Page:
Saturday, February 24, 2007

Drowning in the Vastness--Good, Bad, or Just Inevitable?

The stirring crossfire that just transpired on my wrap-around black leather couch has me pondering our place in this universe, and more specifically, wondering whether I will be remembered 10, 20, 100 years from now. As my co-pilot, Alex "see, absorb, experience" Rivas just pointed out, there aren't many figures who lived 100 years ago whose names I know. I may bask in the benevolence of their institutions, or feed from the sap of their success (metaphor? you tell me), but if you would present me with a phone book from 1907 I would be hard-pressed to humanize even a handful from that name bounty. Living in New York thrusts the dilemma forward with more immediacy: are we all drowning in the vastness? And, if we are, is that necessarily a bad thing, or is it simply a way to semanticize and quantify a universal inevitablity with no inherent value, good or bad?

There are those who see meaning in patterns. From mathematicians to philosophers to chemists to musicians, entire populations decode the sequences that structure how we live. Losing one's identity is a repeated pattern that, as far as anyone can tell, takes hold not long after one passes. There are those who lose it before they die (that is, as far as I can discern, one of the greatest prison-related tragedies). There is signifcance in that pattern, insofar as life and existence seem to lose their ineffability and, thusly marginalized, they infect us with a preternatural obsession with reinfusing them with meaning. What we want from God is not much different than what we want from ourselves or those around us: a significance weighty enough that we can convince (or delude, depending on who we/you are) ourselves that what we do has staying power, and will continue to orbit in this stratosphere beyond what we can ever know.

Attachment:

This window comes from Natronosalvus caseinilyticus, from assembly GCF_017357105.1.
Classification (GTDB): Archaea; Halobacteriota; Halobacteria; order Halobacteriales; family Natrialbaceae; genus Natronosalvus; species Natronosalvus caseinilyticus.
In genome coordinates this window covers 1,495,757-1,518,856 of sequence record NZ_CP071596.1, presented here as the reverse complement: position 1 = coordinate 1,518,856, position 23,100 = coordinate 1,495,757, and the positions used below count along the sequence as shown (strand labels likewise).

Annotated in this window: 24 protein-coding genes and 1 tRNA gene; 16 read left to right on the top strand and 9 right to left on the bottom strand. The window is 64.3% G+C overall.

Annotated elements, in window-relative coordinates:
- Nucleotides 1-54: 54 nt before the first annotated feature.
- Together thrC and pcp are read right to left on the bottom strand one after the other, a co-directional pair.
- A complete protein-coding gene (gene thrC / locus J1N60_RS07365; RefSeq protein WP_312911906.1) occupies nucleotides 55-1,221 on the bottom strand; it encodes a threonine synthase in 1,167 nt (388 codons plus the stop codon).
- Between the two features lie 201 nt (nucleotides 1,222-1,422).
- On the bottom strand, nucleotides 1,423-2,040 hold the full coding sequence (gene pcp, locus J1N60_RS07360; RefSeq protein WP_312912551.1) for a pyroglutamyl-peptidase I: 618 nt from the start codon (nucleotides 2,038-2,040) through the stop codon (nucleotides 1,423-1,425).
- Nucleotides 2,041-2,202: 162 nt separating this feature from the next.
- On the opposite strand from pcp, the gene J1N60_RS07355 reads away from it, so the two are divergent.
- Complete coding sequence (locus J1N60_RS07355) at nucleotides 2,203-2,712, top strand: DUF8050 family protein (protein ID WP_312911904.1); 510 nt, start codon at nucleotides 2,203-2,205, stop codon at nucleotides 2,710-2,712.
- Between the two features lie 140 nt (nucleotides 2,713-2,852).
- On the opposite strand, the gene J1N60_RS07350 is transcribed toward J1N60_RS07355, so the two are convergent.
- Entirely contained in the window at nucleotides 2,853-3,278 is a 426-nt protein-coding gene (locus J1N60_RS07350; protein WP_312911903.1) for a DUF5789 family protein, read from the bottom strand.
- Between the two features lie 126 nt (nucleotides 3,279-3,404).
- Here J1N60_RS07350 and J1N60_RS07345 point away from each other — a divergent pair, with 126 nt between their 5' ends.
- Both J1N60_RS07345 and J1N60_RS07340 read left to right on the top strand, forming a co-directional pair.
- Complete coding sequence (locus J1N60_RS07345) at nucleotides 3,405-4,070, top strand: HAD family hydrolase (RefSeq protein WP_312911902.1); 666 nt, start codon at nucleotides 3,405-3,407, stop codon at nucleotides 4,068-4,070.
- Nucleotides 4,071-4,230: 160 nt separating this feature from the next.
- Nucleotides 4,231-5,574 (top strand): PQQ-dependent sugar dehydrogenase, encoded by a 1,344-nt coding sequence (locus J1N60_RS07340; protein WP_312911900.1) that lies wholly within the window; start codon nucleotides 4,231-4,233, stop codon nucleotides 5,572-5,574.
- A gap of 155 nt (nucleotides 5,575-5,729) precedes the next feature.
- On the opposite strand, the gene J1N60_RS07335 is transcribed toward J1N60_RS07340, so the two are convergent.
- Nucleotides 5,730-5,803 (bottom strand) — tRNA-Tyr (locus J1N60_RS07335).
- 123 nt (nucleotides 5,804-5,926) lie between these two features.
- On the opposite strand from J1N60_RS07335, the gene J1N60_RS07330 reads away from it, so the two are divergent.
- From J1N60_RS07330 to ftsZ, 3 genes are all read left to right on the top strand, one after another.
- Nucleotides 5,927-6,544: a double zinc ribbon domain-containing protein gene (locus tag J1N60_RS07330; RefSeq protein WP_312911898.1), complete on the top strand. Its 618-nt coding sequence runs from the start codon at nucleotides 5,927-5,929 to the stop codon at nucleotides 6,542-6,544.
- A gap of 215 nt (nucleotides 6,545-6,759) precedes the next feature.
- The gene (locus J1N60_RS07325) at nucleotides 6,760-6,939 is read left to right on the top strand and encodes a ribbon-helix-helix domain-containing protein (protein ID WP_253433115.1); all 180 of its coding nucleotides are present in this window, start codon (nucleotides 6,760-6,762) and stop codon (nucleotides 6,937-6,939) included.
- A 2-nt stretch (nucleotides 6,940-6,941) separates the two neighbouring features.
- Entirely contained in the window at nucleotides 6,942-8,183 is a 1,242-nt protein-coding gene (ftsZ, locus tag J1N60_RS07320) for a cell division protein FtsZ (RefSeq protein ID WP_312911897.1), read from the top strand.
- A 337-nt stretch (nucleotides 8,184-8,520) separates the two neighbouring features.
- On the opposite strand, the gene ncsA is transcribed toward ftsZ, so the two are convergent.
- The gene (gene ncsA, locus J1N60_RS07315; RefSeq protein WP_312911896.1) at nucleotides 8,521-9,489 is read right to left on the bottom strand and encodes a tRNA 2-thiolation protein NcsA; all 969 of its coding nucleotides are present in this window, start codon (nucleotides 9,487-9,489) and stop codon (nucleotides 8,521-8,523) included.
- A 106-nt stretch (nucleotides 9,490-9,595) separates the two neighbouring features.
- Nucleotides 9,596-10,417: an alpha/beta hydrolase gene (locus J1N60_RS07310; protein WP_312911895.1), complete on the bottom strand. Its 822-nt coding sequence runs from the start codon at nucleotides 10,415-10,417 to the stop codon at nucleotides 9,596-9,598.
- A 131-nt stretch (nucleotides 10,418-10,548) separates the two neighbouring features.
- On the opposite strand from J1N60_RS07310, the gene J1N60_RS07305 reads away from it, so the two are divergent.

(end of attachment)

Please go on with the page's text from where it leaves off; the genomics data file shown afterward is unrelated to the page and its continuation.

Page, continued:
Achievements have a very short half-life. Even the most lofty, worldly accomplishments--Nobel Prizes, Olympic medals, space travel, otherwordly wealth--decompose rather quickly. Try to name three Olympic medalists from the 1920's, or 5 nobel prize winners from the same span. And as they erode, those who accomplished those feats erode doubly fast, erased from the unpenned universal history that once featured them so prominently.

But is that really the worst thing? After all, as our virtues are lost, so are our sins, our bad relationships, our angst, worry, and war. If everybody is a saint at their eulogy, we must be transcendent just before the moment at which we are forgotten forever. And if our souls really do live on past our deaths, then imagine the bliss when your eternal essence can glimpse a world in which, even for a few moments, your failings and shortcomings have nothing to do with how people construct your reality. And even after you're forgotten, your soul lives on forever, fated to an enchanting playground with everybody else who has been long-forgotten.

Stay supernal, souls
DJ Decomposition

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